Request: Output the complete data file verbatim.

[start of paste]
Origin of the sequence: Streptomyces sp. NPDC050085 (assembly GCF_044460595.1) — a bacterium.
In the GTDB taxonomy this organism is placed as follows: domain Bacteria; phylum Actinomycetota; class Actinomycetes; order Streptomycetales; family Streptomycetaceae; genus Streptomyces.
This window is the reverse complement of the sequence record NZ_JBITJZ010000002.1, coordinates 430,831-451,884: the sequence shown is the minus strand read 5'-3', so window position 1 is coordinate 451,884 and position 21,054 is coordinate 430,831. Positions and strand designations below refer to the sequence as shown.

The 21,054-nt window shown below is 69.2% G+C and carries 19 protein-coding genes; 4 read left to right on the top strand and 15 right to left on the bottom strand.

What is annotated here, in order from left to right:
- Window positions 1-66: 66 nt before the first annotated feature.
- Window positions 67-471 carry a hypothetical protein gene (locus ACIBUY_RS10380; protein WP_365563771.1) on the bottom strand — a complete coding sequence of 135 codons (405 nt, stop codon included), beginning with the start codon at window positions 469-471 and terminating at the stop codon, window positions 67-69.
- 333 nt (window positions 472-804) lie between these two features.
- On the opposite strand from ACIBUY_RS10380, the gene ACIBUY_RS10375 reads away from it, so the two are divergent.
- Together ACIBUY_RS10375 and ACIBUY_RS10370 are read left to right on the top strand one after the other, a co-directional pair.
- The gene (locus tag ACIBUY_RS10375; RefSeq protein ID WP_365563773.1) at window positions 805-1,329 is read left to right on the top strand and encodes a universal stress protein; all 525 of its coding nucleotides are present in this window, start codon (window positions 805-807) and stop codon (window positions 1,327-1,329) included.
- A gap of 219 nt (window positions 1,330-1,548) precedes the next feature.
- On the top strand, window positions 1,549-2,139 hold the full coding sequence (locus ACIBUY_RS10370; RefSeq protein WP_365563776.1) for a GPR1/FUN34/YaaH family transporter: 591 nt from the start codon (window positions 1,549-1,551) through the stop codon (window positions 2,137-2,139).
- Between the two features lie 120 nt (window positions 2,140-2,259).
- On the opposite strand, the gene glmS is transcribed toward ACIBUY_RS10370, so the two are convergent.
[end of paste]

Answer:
Origin of the sequence: Streptomyces sp. NPDC050085 (assembly GCF_044460595.1) — a bacterium.
In the GTDB taxonomy this organism is placed as follows: domain Bacteria; phylum Actinomycetota; class Actinomycetes; order Streptomycetales; family Streptomycetaceae; genus Streptomyces.
This window is the reverse complement of the sequence record NZ_JBITJZ010000002.1, coordinates 430,831-451,884: the sequence shown is the minus strand read 5'-3', so window position 1 is coordinate 451,884 and position 21,054 is coordinate 430,831. Positions and strand designations below refer to the sequence as shown.

The 21,054-nt window shown below is 69.2% G+C and carries 19 protein-coding genes; 4 read left to right on the top strand and 15 right to left on the bottom strand.

What is annotated here, in order from left to right:
- Window positions 1-66: 66 nt before the first annotated feature.
- Window positions 67-471 carry a hypothetical protein gene (locus ACIBUY_RS10380; protein WP_365563771.1) on the bottom strand — a complete coding sequence of 135 codons (405 nt, stop codon included), beginning with the start codon at window positions 469-471 and terminating at the stop codon, window positions 67-69.
- 333 nt (window positions 472-804) lie between these two features.
- On the opposite strand from ACIBUY_RS10380, the gene ACIBUY_RS10375 reads away from it, so the two are divergent.
- Together ACIBUY_RS10375 and ACIBUY_RS10370 are read left to right on the top strand one after the other, a co-directional pair.
- The gene (locus tag ACIBUY_RS10375; RefSeq protein ID WP_365563773.1) at window positions 805-1,329 is read left to right on the top strand and encodes a universal stress protein; all 525 of its coding nucleotides are present in this window, start codon (window positions 805-807) and stop codon (window positions 1,327-1,329) included.
- A gap of 219 nt (window positions 1,330-1,548) precedes the next feature.
- On the top strand, window positions 1,549-2,139 hold the full coding sequence (locus ACIBUY_RS10370; RefSeq protein WP_365563776.1) for a GPR1/FUN34/YaaH family transporter: 591 nt from the start codon (window positions 1,549-1,551) through the stop codon (window positions 2,137-2,139).
- Between the two features lie 120 nt (window positions 2,140-2,259).
- On the opposite strand, the gene glmS is transcribed toward ACIBUY_RS10370, so the two are convergent.